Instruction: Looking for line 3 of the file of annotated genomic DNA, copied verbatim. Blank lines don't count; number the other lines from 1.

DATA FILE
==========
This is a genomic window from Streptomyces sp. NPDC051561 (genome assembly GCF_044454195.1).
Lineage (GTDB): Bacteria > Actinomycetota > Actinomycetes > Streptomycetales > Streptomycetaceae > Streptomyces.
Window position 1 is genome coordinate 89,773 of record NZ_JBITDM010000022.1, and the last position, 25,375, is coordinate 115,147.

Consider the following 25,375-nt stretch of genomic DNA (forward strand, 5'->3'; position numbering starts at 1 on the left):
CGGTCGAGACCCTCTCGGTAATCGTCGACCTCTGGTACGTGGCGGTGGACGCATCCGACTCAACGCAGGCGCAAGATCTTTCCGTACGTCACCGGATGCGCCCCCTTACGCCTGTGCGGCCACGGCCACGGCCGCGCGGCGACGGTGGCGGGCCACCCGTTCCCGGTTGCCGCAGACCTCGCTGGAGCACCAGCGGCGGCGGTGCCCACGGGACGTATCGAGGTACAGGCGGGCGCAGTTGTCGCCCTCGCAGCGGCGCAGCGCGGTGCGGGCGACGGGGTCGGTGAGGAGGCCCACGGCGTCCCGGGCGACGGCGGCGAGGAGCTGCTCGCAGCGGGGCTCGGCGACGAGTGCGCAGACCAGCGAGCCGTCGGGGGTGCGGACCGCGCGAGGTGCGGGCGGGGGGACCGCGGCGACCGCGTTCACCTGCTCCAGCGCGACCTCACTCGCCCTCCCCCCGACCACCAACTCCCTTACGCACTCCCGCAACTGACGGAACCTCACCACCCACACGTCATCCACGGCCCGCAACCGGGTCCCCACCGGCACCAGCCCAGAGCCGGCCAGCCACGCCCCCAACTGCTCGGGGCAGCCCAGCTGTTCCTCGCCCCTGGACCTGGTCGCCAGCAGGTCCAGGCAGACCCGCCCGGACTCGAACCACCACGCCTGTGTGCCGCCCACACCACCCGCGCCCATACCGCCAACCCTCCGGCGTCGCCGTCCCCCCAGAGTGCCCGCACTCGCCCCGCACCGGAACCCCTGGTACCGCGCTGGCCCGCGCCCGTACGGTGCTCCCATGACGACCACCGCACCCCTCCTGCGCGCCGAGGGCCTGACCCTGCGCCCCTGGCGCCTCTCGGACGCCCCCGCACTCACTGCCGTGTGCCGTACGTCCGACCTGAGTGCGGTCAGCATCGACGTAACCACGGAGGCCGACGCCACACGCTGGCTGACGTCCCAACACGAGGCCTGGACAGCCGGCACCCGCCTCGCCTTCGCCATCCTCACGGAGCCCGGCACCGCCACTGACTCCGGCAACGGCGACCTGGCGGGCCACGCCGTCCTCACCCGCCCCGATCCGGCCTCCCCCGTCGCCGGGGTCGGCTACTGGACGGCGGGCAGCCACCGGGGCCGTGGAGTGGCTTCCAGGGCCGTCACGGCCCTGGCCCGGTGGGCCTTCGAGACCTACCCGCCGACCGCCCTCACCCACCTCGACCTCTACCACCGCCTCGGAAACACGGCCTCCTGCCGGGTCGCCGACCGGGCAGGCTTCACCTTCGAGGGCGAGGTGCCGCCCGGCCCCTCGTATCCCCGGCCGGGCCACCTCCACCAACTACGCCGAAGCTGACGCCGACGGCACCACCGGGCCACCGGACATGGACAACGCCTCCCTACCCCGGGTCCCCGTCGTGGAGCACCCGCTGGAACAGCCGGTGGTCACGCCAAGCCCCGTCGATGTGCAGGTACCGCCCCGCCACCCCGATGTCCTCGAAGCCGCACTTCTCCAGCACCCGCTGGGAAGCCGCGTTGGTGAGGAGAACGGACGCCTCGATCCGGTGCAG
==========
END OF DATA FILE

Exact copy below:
Window position 1 is genome coordinate 89,773 of record NZ_JBITDM010000022.1, and the last position, 25,375, is coordinate 115,147.